The Doctor needs his assistant like Holmes needs his Watson. Without someone to share his travels and explain all the science to, he'd be a mad old interplanetary windbag. The former pop star Billie Piper is the Doctor's fifteenth humanoid assistant Rose, a smart-mouthed girl from a London council estate whose mother obviously never warned her about travelling through time and space with strange men. Not for our Billie the leather bikini of Tom Baker's Leela or the baseball bat of Sylvester McCoy's Ace; she can handle herself in a scrap without any help from Eccleston. whose Doctor is himself surprisingly useful with his fists.


What would Doctor Who be without its baddies? The new series features a mix of old favourites and newcomers. and episode two will introduce a whole gallery of exotic extraterrestrials. The villains of the first show are the Au-tons, an army of shop-window mannequins brought to life. Old-timers will have to wait for episode six to be reintroduced to the Daleks, whose I6-year absence from TV screens seems to have made them more bitter than ever. "Doctor Who's universe is surrounded by death," says the writer Steven Moffat (Coupling), whose spectacular contribution to the new series involves a flying saucer crash-landing in the Thames. "It's child-friendly horror. But you have to make it enjoyable. The Doctor must look as if he's enjoying himself, otherwise it's like Timothy Dalton as James Bond."


There are 13 45-minute episodes in the new series, comprising two two-part stories and nine self-contained adventures. Work is already under way on a second series, for transmission next year. If your abiding memory of Doctor Who is of men in rubber suits, giant slugs made of bubble wrap and cardboard walls that wobbled whenever a door was closed, prepare to be pleasantly surprised. This is the most expensive drama commission yet undertaken by BBC Wales. The new-look interior of the Tardis cost £100,000 to build and the special digital effects have been created by The Mill, the company that won an Oscar for its work on Gladiator. "That film had 100 effects," says The Mill's Will Cohen. "The new Doctor Who has 100 effects per episode." Traditionalists. despair not. There are still a lot of men in rubber suits. ^ Doctor Who, Saturday, BBC One, 7pm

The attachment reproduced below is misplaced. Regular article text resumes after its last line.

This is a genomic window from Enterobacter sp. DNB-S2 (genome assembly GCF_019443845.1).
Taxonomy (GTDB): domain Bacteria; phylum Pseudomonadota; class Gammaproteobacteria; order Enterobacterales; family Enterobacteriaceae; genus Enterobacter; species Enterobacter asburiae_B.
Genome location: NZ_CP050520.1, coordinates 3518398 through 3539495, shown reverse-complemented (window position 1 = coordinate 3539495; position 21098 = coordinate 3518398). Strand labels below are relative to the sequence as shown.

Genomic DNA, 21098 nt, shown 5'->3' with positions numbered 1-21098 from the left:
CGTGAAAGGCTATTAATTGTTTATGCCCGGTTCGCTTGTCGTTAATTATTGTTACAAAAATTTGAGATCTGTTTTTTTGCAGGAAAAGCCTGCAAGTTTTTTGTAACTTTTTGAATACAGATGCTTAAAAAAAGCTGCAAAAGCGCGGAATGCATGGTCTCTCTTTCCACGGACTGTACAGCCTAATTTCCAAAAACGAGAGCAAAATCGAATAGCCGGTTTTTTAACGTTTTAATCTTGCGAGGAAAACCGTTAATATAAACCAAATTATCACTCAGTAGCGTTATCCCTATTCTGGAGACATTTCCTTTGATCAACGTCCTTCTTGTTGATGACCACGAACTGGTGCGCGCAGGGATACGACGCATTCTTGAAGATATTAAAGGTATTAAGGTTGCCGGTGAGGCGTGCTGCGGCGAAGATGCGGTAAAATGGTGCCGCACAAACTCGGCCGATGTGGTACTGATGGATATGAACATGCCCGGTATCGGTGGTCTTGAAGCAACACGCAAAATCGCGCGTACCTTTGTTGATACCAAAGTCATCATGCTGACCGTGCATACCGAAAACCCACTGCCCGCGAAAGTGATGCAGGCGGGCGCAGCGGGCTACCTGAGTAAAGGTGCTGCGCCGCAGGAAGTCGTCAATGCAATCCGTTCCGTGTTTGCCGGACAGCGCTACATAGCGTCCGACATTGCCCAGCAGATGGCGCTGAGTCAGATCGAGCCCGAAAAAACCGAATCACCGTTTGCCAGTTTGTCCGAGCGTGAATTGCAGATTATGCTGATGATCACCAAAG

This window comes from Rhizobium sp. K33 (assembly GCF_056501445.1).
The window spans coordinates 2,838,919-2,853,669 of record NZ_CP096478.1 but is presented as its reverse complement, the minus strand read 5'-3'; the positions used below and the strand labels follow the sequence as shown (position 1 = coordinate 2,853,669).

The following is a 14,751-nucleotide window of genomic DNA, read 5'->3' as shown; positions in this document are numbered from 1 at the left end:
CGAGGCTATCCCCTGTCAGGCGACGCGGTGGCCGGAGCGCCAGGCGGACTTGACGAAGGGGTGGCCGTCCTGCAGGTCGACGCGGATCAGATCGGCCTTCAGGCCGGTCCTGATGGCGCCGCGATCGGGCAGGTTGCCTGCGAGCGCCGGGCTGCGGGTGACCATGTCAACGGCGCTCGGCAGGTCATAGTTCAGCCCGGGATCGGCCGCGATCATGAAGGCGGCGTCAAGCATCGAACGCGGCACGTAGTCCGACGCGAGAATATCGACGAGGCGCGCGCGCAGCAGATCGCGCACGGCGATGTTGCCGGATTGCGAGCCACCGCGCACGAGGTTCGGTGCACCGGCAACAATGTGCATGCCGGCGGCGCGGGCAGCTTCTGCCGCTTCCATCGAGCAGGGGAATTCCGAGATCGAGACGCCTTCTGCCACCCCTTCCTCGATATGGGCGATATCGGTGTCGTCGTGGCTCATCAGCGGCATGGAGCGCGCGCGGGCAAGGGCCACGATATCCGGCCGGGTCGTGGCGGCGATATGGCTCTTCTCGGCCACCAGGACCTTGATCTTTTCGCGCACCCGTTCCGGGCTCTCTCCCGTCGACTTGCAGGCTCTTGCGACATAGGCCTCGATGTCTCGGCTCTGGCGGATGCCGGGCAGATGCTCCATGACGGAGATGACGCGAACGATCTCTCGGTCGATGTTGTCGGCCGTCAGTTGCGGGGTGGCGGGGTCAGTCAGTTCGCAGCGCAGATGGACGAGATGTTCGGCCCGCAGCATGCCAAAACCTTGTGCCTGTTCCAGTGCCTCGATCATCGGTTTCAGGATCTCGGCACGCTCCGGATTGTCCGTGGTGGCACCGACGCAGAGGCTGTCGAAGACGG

4.19 mins Rose is locked in a deserted department store. 9s that someone mucking about?" A mannequin turns its head! Beth, 8, shrinks into the sofa.

6.59 "Nice to meet you, Rose,' smiles the Doctor. 'Run for your life: Tom, 11, laughs.

11.20 'There's a strange man In my bedroom; says Rose's Mum, coyly. "So there is," replies the Doctor. 9'm In my dressing gown ..: she continues. "lies you are' says the Doctor. "Anything could happen," she breathes. "Er — no," says the Doctor firmly. Everyone laughs, the biggest laugh of the night.

12.14 A severed dummy's arm springs out from behind the sofa! Who's that yelping like a girl? It's Dad, 42. Ahem.

21.44 A plastic rubbish bin comes to life. It attacks Rose's boyfriend. Phoebe, 7, looks round, making sure there's a grown-up in the room. The bin swallows him whole! And burps. Saul, 11, guffaws, but Elliott. 9, is too shocked: "Ooooh! He got eaten!' Ben, 9, moves from the floor to sit on the arm of the sofa; not quite behind it, but close.

27.07 Rose enters the new-look Tardis. No reaction. No reaction! Don't they realise that this one set cost 1,000 licence fees?

31.14 "Everything plastic In the world is waiting to come alive," cautions the Doctor. The shop dummies, the phones, the cables ..."Breast implants; adds Rose. Theo, 11. laughs.

37.04 The killer mannequins writhe like drunken mime artists and expire. Sam, 9, cheers. The world Is saved. Until the next episode ...

THE VERDICT Only the youngest, Phoebe, admits she was scared, but the Others did a good Impression at times. There are some top lines, some real laughs, and even the very blasé Theo volunteered that the special effects were "wicked. nearly as good as In a movie". He'd give it four and half stars. A hit!

Caption: Eccleston and Piper (below left) with a weird and wonderful collection of Intergalactic ambassadors, Including Moxx of Balhoon (centre)

Disclaimer: These citations are created on-the-fly using primitive parsing techniques. You should double-check all citations. Send feedback to

  • APA 6th ed.: Kendall, Nigel (2005-03-26). The Whys and Whats of Who. The Times p. 11.
  • MLA 7th ed.: Kendall, Nigel. "The Whys and Whats of Who." The Times [add city] 2005-03-26, 11. Print.
  • Chicago 15th ed.: Kendall, Nigel. "The Whys and Whats of Who." The Times, edition, sec., 2005-03-26
  • Turabian: Kendall, Nigel. "The Whys and Whats of Who." The Times, 2005-03-26, section, 11 edition.
  • Wikipedia (this article): <ref>{{cite news| title=The Whys and Whats of Who | url= | work=The Times | pages=11 | date=2005-03-26 | via=Doctor Who Cuttings Archive | accessdate=19 November 2018 }}</ref>
  • Wikipedia (this page): <ref>{{cite web | title=The Whys and Whats of Who | url= | work=Doctor Who Cuttings Archive | accessdate=19 November 2018}}</ref>